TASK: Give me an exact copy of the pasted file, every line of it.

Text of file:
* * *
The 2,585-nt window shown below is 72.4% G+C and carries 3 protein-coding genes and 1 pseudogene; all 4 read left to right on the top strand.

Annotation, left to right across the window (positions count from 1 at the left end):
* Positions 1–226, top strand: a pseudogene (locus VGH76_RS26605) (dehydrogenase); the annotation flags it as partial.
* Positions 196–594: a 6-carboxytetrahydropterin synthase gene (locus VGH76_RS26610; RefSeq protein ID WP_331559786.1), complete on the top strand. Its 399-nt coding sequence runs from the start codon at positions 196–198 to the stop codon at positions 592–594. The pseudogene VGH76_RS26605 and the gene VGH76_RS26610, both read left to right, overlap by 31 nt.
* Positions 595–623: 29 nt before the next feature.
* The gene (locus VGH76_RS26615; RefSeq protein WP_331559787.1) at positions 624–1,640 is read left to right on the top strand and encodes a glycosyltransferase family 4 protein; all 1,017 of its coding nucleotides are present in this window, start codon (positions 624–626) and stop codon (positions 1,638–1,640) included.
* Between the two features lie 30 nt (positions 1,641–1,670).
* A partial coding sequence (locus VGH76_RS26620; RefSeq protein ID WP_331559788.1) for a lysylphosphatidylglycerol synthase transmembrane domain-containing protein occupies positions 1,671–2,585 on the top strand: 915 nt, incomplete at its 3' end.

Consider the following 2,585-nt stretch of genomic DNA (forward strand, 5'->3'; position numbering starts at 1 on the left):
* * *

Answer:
The 2,585-nt window shown below is 72.4% G+C and carries 3 protein-coding genes and 1 pseudogene; all 4 read left to right on the top strand.

Annotation, left to right across the window (positions count from 1 at the left end):
* Positions 1–226, top strand: a pseudogene (locus VGH76_RS26605) (dehydrogenase); the annotation flags it as partial.
* Positions 196–594: a 6-carboxytetrahydropterin synthase gene (locus VGH76_RS26610; RefSeq protein ID WP_331559786.1), complete on the top strand. Its 399-nt coding sequence runs from the start codon at positions 196–198 to the stop codon at positions 592–594. The pseudogene VGH76_RS26605 and the gene VGH76_RS26610, both read left to right, overlap by 31 nt.
* Positions 595–623: 29 nt before the next feature.
* The gene (locus VGH76_RS26615; RefSeq protein WP_331559787.1) at positions 624–1,640 is read left to right on the top strand and encodes a glycosyltransferase family 4 protein; all 1,017 of its coding nucleotides are present in this window, start codon (positions 624–626) and stop codon (positions 1,638–1,640) included.
* Between the two features lie 30 nt (positions 1,641–1,670).
* A partial coding sequence (locus VGH76_RS26620; RefSeq protein ID WP_331559788.1) for a lysylphosphatidylglycerol synthase transmembrane domain-containing protein occupies positions 1,671–2,585 on the top strand: 915 nt, incomplete at its 3' end.

Consider the following 2,585-nt stretch of genomic DNA (forward strand, 5'->3'; position numbering starts at 1 on the left):